Omicron won’t be last COVID-19 variant, expert warns

ABS-CBN News

Posted at Oct 04 2022 02:39 PM

Creative rendition of SARS-CoV-2, displaying a 3D print of the virus (red and blue; the red virus surface is covered with blue spike proteins that enable the virus to enter and infect human cells), and a background image that is a colorized scanning electron micrograph of a cell (blue) infected with the Omicron strain of the virus (red). Note: not to scale. Credit: NIAID
Creative rendition of SARS-CoV-2, displaying a 3D print of the virus (red and blue; the red virus surface is covered with blue spike proteins that enable the virus to enter and infect human cells), and a background image that is a colorized scanning electron micrograph of a cell (blue) infected with the Omicron strain of the virus (red). Note: not to scale. Credit: NIAID

MANILA — The COVID-19 omicron variant will not be the last variant of concern despite a global rollout of vaccinations, an infectious diseases expert said Tuesday.

"Definitely, hindi. Hindi magiging huling variant ang omicron dahil patuloy ang pag-mutate ng virus at marami pa ring mga tao, unfortunately, na hindi pa rin nababakuhan o hindi pa rin nabo-boost," Dr. Edsel Salvana said in a televised briefing.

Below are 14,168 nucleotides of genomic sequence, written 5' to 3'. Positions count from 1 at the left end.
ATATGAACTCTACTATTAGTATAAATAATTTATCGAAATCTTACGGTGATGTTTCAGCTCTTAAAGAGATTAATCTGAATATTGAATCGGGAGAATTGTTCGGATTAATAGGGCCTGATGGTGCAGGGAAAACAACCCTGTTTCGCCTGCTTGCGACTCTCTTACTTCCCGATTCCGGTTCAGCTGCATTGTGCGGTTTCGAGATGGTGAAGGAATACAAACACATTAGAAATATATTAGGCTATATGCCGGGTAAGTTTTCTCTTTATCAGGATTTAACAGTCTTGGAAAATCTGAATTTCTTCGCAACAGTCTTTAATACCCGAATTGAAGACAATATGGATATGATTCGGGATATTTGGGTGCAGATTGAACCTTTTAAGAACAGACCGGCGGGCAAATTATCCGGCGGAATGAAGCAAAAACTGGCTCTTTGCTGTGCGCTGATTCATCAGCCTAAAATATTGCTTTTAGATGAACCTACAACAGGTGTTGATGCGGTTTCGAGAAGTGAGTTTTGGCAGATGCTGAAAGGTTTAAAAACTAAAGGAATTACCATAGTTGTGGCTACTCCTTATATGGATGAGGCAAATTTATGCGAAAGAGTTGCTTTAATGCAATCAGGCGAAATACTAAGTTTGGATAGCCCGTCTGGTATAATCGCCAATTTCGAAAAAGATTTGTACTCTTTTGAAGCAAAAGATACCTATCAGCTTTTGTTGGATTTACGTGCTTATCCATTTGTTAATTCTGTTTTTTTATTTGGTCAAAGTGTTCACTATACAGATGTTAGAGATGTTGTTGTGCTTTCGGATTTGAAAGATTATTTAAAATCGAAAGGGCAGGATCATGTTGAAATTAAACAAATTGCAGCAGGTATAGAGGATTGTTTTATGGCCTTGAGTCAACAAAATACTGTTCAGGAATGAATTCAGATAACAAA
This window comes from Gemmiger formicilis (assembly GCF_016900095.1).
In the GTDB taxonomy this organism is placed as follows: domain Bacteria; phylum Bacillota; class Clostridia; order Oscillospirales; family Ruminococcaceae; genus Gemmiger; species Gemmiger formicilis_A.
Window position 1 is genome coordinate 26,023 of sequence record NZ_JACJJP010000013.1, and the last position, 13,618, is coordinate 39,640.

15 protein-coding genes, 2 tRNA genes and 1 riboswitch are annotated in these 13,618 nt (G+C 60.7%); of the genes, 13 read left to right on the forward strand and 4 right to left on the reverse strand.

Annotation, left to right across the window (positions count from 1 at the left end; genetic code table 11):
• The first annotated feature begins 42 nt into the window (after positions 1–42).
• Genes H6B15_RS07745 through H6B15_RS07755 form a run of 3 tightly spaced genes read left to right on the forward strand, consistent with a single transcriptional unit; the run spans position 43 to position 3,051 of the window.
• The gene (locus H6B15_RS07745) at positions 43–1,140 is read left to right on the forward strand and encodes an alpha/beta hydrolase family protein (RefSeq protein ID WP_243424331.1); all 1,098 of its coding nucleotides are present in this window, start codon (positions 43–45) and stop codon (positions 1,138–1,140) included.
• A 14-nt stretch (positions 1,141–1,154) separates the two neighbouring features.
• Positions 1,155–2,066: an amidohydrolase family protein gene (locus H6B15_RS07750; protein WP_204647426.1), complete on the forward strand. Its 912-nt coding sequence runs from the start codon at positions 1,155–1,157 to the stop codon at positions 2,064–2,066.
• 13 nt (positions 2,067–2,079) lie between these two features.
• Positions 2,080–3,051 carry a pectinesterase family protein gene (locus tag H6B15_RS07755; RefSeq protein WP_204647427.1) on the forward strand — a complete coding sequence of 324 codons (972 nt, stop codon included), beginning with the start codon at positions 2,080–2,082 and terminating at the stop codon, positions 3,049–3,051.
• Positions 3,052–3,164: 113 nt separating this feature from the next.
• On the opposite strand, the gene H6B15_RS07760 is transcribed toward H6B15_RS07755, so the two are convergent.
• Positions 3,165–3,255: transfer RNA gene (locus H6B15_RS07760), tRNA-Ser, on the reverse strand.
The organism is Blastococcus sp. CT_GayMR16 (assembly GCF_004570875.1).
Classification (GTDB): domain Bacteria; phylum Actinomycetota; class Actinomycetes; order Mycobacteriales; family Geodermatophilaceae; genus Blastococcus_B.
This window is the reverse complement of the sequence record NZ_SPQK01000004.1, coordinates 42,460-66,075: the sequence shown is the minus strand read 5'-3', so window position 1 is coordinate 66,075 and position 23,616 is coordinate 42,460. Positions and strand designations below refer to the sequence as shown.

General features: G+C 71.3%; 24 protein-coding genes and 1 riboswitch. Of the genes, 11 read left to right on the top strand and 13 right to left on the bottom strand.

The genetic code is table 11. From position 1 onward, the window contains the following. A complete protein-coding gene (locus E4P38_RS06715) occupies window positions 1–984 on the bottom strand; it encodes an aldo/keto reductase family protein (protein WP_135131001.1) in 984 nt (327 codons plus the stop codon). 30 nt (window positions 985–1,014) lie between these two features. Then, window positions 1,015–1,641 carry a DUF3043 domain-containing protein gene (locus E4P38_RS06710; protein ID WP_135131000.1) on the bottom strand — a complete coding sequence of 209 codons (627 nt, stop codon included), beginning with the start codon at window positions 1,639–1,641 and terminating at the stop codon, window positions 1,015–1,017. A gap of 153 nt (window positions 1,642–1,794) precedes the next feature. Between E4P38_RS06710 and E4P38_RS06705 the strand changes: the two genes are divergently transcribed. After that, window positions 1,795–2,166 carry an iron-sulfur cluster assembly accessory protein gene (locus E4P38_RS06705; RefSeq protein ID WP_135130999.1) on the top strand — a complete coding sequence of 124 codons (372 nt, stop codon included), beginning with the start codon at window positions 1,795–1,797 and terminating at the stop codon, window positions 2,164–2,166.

He said the virus replicates quicker in unvaccinated people, which means the greater the risk of mutations.

"Habang may mga tao pong ganiyan, may pockets na unvaccinated, the threat of a new variant is always there," added Salvana, who is a member of the Department of Health's technical advisory group.

He warned that vulnerable groups are most at risk for COVID-19 infection.

He called on the public to complete their primary series of vaccination and get boosted.

Last week, the DOH detected 1,400 additional cases of highly contagious offshoots of the COVID-19 omicron variant.

These were 1,200 new cases of the omicron BA.5, 33 more cases of the BA.4, three of BA.2.75, two of BA.2.12.1, and 162 tagged as "other sublineages".

All omicron variants tend to have a milder disease course as they settle less in the lungs and more in the upper nasal passages, causing symptoms like fever, tiredness, and loss of smell.

As of Oct. 2, more than 73.1 million people in the country are fully vaccinated against the respiratory disease, the DOH said.

Of the figure, over 19.7 million have received their first booster dose while more than 2.9 million have gotten their second booster shots.

In the past week, the Philippines recorded 16,017 additional COVID-19 cases.

During the week of Sept. 26-Oct. 2, an average of 2,288 daily infections were recorded in the country, which is 10 percent lower compared to the previous week.

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